Pope Furthers Sainthood Causes of 8 People
Pope Francis advanced the sainthood cause of two medical doctors and six religious—many of whom died just a generation ago.
The pope recognised the martyrdom of Salesian Father Titus Zeman, who secretly shuttled Salesians to Italy out of communist-controlled Czechoslovakia when religious orders were banned in the 1950s and members were sent to concentration camps.
The pope recognised the heroic virtues of five other men and two women including:
• Bishop Octavio Ortiz Arrieta, a Salesian, born in Peru in 1878. Known for his closeness to clergy and lay people of his diocese, he declined an appointment as archbishop of Lima, preferring to stay with people of his diocese. He died in 1958.
• Mexican Jesuit Father Antonio Repiso Martinez de Orbe, founder of the Sisters of the Divine Shepherd. He died in 1929.
• Maria de la Mercedes Cabezas Terrero, born in Spain in 1911. She founded the Missionary Workers of the Sacred Heart of Jesus. She died in 1993.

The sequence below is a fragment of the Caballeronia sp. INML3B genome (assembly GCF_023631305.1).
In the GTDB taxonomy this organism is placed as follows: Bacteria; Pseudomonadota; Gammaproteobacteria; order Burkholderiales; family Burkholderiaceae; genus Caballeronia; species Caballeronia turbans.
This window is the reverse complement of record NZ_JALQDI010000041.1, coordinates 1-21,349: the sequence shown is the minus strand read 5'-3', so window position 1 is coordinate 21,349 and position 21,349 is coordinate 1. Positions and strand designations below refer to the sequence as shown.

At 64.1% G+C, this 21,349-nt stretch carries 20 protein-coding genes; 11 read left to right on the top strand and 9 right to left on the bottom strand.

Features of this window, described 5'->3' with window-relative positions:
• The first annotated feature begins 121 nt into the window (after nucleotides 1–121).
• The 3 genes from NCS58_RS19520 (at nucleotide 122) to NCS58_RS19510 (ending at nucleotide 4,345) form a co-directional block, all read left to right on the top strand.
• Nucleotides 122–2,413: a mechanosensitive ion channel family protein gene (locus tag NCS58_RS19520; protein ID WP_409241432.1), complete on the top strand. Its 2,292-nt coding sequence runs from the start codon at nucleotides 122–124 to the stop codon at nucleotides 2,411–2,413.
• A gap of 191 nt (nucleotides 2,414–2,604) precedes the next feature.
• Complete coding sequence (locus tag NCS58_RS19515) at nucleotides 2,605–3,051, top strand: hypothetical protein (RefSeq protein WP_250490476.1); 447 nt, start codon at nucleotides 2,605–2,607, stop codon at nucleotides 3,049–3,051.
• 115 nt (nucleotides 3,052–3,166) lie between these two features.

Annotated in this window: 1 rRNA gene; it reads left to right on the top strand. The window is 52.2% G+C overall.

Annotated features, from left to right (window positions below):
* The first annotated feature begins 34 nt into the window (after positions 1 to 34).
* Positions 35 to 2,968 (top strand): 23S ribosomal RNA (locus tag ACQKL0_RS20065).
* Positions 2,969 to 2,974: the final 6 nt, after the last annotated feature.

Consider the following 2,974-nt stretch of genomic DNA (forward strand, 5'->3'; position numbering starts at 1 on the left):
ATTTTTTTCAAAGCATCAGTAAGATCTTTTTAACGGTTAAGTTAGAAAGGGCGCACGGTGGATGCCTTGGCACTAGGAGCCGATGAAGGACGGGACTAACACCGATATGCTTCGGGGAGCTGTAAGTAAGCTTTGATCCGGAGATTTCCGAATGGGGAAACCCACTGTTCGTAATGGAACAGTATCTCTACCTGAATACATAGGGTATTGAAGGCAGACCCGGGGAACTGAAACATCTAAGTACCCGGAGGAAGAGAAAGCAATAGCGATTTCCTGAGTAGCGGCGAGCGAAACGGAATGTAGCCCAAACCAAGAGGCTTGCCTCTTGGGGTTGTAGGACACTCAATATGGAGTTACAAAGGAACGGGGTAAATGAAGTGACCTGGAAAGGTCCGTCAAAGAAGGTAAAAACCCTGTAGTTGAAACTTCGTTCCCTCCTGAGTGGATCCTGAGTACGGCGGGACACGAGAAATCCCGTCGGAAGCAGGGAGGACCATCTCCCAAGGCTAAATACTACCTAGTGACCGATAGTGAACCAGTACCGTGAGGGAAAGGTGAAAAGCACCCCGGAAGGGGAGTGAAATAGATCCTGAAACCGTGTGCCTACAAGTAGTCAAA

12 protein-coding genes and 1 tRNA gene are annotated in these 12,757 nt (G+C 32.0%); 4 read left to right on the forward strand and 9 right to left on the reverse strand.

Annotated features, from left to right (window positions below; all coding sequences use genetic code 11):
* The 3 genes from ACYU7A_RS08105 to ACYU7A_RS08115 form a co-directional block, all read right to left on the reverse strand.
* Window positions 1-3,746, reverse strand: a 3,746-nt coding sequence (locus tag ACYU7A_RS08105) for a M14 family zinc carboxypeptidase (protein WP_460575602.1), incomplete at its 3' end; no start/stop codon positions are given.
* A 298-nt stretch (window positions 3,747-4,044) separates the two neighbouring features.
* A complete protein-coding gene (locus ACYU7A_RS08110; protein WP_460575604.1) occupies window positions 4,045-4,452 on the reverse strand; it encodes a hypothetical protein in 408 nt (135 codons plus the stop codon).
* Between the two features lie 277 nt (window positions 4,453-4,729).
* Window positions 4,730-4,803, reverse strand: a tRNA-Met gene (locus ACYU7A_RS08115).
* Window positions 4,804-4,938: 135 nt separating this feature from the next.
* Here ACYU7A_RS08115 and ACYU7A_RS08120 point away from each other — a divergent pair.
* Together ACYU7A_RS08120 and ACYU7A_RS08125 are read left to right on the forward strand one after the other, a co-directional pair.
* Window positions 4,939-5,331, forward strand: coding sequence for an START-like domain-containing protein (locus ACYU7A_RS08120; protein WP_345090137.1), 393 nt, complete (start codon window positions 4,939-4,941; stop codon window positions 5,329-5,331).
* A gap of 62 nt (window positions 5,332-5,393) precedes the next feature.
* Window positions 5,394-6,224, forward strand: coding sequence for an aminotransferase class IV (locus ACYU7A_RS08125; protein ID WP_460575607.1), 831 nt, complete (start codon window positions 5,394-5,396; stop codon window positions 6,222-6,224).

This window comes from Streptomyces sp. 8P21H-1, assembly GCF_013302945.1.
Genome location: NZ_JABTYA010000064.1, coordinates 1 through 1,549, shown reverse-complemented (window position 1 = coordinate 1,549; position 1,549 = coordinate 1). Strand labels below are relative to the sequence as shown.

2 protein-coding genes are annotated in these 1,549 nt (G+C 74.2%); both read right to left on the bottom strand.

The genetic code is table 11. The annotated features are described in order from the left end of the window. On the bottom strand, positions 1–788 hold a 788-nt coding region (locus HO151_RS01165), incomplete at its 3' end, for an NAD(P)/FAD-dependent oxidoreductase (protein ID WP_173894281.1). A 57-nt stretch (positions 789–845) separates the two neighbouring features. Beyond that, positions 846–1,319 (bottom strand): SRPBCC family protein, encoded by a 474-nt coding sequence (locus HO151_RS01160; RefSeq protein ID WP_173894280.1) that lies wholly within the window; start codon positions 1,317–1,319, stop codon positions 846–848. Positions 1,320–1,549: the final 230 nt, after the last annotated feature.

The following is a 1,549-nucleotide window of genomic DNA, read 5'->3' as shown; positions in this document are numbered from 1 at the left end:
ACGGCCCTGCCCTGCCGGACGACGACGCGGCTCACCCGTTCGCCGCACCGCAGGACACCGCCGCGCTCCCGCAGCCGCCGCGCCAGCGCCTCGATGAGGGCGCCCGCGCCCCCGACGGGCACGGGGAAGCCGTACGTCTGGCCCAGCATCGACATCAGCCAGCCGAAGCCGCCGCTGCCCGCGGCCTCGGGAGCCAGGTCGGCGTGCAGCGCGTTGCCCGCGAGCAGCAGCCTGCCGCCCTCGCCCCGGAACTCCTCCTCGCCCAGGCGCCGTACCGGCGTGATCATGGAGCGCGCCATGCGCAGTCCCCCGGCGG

• Pedro Herrero Rubio, a Spanish layman and paediatrician who dedicated his life to the medical and spiritual needs of his young patients and their parents. He died in Spain in 1978.
• Vittorio Trancanelli was a married layman and surgeon, who was known as “the saint of the operating room”. Born in Italy in 1944, he wanted to go on mission as a doctor but the birth of his first child with special needs meant he stayed in his home city. He soon saw the need to evangelise the hospital he worked at, that put the patient first. He and his wife adopted many children and formed an association of families who adopted disadvantaged kids. He died in 1998.
• Fr Antonio Provolo, born in 1801, who was a pioneer in bringing education to the deaf in Italy. He founded the Society of Mary for the education of the deaf and mute and died in 1842.
• Sister Lucia of the Immaculate, a member of the Congregation of the Handmaids of Charity.—By Carol Glatz , CNS